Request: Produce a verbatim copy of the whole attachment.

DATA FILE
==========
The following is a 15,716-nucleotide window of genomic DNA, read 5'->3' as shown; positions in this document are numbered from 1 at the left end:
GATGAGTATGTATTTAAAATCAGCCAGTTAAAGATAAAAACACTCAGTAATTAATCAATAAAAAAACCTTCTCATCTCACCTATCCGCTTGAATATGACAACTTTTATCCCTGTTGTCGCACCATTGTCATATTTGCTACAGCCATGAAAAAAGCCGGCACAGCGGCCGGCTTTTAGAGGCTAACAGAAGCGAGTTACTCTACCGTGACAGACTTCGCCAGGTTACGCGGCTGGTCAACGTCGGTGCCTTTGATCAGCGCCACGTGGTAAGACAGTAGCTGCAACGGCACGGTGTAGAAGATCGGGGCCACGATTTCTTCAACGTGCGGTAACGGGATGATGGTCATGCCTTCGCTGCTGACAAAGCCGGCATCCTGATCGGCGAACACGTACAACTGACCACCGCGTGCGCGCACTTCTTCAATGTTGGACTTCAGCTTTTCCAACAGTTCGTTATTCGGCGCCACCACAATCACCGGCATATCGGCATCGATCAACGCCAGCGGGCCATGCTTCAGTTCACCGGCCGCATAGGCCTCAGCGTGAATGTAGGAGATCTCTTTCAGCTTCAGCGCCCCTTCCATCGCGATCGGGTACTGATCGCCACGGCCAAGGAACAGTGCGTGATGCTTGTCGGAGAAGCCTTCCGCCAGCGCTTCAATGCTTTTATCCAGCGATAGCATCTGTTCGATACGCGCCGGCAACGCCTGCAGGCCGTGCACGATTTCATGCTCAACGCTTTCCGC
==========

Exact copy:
The following is a 15,716-nucleotide window of genomic DNA, read 5'->3' as shown; positions in this document are numbered from 1 at the left end:
GATGAGTATGTATTTAAAATCAGCCAGTTAAAGATAAAAACACTCAGTAATTAATCAATAAAAAAACCTTCTCATCTCACCTATCCGCTTGAATATGACAACTTTTATCCCTGTTGTCGCACCATTGTCATATTTGCTACAGCCATGAAAAAAGCCGGCACAGCGGCCGGCTTTTAGAGGCTAACAGAAGCGAGTTACTCTACCGTGACAGACTTCGCCAGGTTACGCGGCTGGTCAACGTCGGTGCCTTTGATCAGCGCCACGTGGTAAGACAGTAGCTGCAACGGCACGGTGTAGAAGATCGGGGCCACGATTTCTTCAACGTGCGGTAACGGGATGATGGTCATGCCTTCGCTGCTGACAAAGCCGGCATCCTGATCGGCGAACACGTACAACTGACCACCGCGTGCGCGCACTTCTTCAATGTTGGACTTCAGCTTTTCCAACAGTTCGTTATTCGGCGCCACCACAATCACCGGCATATCGGCATCGATCAACGCCAGCGGGCCATGCTTCAGTTCACCGGCCGCATAGGCCTCAGCGTGAATGTAGGAGATCTCTTTCAGCTTCAGCGCCCCTTCCATCGCGATCGGGTACTGATCGCCACGGCCAAGGAACAGTGCGTGATGCTTGTCGGAGAAGCCTTCCGCCAGCGCTTCAATGCTTTTATCCAGCGATAGCATCTGTTCGATACGCGCCGGCAACGCCTGCAGGCCGTGCACGATTTCATGCTCAACGCTTTCCGC